“I know. I just hate the thought of another man touching you,” His tail crept around and slide up Janos' arm, over his shoulder, and to his face. Janos turned and kissed the blade of it, the feel like leather under his lips.
Azazel's face was some mix of pain and longing that Janos wasn't sure how to react to. He was cold after having Azazel's furnace of a body pressed to him, and he wanted him back, wanted them to be curled in the blanket he'd brought specifically in hopes of this, half-undressed and wrapped up in each other.
“You are the only one, you know. Who doesn't cringe at it.”
“Why would I cringe at you?” He emphasized the last word, curious as to how Azazel still did not understand that Janos was not merely tolerating his face, that he liked how Azazel looked, that he loved every part of Azazel, not just the parts that were convenient. “Azazel, I love you. All of you.”
The blade of the tail left his face, brushing down his neck and down his chest, down over his belt buckle, until it pressed against the front of his jeans.
“Azazel,” He gasped, as Azazel came back to him, his tail sliding away to be replaced with Azazel's hand getting the buckle open, the button and fly to follow, so he could get his hand down past Janos' underwear and over his cock. His tail curled over to the tree stump, grabbing something, and Janos saw it was the bottle of oil. Azazel poured some into his hand, then slicked Janos' cock with it, easing the slide.
“I like you like this.” Azazel mused, running his palm down Janos' denim-clad thigh. “When you're not trying to impress anyone.”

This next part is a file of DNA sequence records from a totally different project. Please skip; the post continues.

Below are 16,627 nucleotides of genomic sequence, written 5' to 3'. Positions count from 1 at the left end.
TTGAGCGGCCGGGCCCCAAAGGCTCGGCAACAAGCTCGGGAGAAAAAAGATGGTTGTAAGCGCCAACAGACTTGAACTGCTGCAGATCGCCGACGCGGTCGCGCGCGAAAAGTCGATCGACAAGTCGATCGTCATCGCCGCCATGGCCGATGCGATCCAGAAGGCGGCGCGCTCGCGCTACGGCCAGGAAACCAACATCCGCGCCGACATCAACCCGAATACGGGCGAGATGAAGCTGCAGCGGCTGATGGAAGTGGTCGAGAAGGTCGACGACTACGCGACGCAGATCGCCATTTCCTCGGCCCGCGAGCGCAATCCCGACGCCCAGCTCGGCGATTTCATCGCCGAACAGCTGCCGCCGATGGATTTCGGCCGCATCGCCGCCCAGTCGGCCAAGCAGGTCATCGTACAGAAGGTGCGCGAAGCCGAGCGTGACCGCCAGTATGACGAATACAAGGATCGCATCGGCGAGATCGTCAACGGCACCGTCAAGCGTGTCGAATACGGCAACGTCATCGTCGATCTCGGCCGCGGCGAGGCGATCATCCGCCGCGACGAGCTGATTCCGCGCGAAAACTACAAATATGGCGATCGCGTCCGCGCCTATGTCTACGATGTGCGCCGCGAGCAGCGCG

“It's cold, and I'm sitting on the ground.” Janos managed, his breath coming in short pants now as his cock hardened under Azazel's fingers. “I am not ruining my trousers, not even for you,” Azazel laughed at that, and pushed Janos down, covering him with his body. He smelled of sweat and cigarettes, but Janos didn't mind at all, as he managed to get Azazel's loose pants down enough to return the favor.
He rolled his head to the side against the rough blanket, Azazel's mouth descending on his neck, to press kisses that scratched from his beard. Janos hummed with pleasure, as their cocks rubbed together, and he got his hand around the both of them. Azazel let go, so he could brace himself better on his elbows, moving his hips to meet Janos', his tail wrapping around them to help.
Around him, the air was wet with coming rain, or possibly snow. It was always wet here, he thought. He liked it, liked feeling the water in the air, and Azazel liked the chill. Janos could admit a growing fondness for this cold, so different from the kind he'd grown up with, on mornings when the bedroom was cold, but they were warm, under a mountain of blankets and Azazel's body heat.
Maybe he and Emma could build snowmen again, and Angel could come help. That had been fun, that time in Austria. Azazel had watched with undisguised amusement, and there had been a moment, just a second, when Azazel had looked like he was going to kiss Janos.
That was last year, he realized, and maybe Azazel had been about to kiss him, out in the snow, the stars overhead.
A raindrop hit his face, as the heat inside built to something unbearable, his hips moving faster. Azazel grabbed his hands and pinned them both beside his head, interlocking their fingers as his tail let go to twist in the air above them. Just moving against each other was enough at this point, and Janos threw his head back as he moaned, his release a relief. Azazel only took another moment, warm and wet on Janos' shirt.
They laid together on the blanket, Azazel's warm weight on Janos, but more drops fell, and they disappeared.
Azazel left Janos in the bed to discard his dirtied shirt, jeans, and shoes, disappearing, then reappearing with first the art supplies, then the blankets, and finally his things. He eyed Janos and strolled over, grabbing him by the hips to lay him flat so he could tug Janos' underwear off and drop it beside the bed, getting off his own trousers and shoes before crawling in with him.